Amos Gil is J Street’s Capital South Regional Director. While he lives in Washington, DC, during the past few weeks he has been visiting his family in Israel and witnessed the escalation in violence firsthand. Here are some of his reflections on the events, written a few hours before the ceasefire was announced:
We landed in Israel on what seemed to be a peaceful Saturday afternoon despite the interference by Israeli police with Ramadan prayers on the Temple Mount. It didn’t stay that way.
The first sign of trouble was that we were delayed for two hours on the way from the airport to Jerusalem. The police had stopped dozens of busses carrying Muslims from all over Israel that intended to go to Temple Mount in Jerusalem, to show support for those who had clashed with the police.
Two days later, at 6pm on my balcony in Jerusalem, with no warning, two loud sirens were heard, followed by the rumble of rockets falling a few kilometers away. Nomi, my American wife, and my Israeli kids were equally startled. For a few moments, we were in such shock that we just stayed in our seats and stared at the sky above us. Minutes later we learned that it was Hamas. Thus began the current ‘war’ (though the word is very unfitting).
Two days after that, when visiting family in Petach Tikva, a rocket fell on a building not far away and wounded five people. We chose not to have our coffee in the safe room (which is required of all new apartments here, reinforced with concrete). My wife learned that having time to nap in the afternoon is a luxury in Israel under certain circumstances.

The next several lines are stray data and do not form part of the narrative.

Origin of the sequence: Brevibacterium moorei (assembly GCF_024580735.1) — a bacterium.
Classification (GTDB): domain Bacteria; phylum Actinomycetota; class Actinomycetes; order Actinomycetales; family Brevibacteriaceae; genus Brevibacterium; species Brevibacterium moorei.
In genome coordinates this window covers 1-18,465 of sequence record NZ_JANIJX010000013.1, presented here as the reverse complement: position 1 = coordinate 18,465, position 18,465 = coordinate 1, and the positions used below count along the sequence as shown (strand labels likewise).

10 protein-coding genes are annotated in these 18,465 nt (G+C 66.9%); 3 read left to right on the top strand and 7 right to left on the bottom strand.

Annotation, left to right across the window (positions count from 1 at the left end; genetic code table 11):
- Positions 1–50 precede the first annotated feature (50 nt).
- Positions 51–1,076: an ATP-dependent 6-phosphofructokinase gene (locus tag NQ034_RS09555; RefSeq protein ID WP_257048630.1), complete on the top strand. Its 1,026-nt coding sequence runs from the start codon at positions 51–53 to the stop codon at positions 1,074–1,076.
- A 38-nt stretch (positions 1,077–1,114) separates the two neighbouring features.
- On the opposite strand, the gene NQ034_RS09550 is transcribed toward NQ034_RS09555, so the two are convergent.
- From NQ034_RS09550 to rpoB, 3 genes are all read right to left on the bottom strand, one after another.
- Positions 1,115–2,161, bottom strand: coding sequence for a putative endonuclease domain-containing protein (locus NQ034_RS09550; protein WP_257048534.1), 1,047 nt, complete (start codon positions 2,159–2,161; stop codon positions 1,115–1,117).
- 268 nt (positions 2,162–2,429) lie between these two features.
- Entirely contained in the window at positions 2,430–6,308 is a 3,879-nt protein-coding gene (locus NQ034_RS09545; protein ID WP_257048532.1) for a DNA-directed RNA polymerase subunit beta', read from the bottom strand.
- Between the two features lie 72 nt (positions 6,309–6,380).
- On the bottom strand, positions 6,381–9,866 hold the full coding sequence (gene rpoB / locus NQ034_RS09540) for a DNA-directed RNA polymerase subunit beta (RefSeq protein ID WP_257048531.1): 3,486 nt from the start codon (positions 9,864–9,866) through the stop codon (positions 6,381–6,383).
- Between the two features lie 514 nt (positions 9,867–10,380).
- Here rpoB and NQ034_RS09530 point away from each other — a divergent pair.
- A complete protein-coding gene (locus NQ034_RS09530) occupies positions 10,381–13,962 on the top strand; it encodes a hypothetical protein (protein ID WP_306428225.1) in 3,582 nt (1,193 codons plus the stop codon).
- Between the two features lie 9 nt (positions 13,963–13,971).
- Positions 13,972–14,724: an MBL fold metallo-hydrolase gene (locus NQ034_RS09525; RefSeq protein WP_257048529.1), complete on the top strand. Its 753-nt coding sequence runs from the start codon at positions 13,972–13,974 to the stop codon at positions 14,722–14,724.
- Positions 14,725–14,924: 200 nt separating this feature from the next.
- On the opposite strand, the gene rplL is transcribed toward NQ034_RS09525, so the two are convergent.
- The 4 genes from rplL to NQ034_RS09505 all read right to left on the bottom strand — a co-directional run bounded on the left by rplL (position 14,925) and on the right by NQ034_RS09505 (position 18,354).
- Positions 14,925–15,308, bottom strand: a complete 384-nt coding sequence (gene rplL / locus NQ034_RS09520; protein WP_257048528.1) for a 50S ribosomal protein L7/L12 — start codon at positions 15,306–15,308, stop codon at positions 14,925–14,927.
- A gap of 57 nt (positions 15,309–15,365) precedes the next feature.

When in Haifa, another day later, rockets were fired from the Lebanon border. The same happened again and again in the next few days. It’s a unique feeling to look at the beautiful view from our friends’ balcony and realize the gas tanks you can see are not secured from potential bombs from Hezbollah.
The next two nights were spent with friends in Tel Aviv, and we were given their spare room, which is the safe room. At midnight, we were awoken first by the sirens, and then by our friends, who came to find shelter. Their cat did not appreciate either the piercing sirens or the thundering rockets.
My son is a student in Be’er Sheva, which is under fire rockets daily. He has no safe room in the building where he lives, so he just sleeps through the sirens — “what difference will it make if I ran to another room?” he says. What can I, a current resident of Washington, DC, really say to him?
For my wife, Nomi, who had been to Israel numerous times, this kind of visit is the first of its kind. In the scheme of things, she is taking all of this well. However, her pregnant daughter in Fairfax is worried sick and wants her mother to come back home immediately. When Nomi reminded her that she had made Israel her second home, Molly responded by saying “If you really need a second home, what’s wrong with the Caribbean?”
We are really, really tired. And not just because of the lack of sleep. We are constantly confronted with canceled flights and expensive COVID tests, anxious grown-up kids and friends, and the big unknown — when it will all end, what’s next, and when we will be able to travel back?
All of this has been hard for each of us to deal with. But of course, our frustrations and inconveniences are minor compared to the ongoing suffering faced by the people of the border communities in Israel, and even more so by the people of Gaza itself.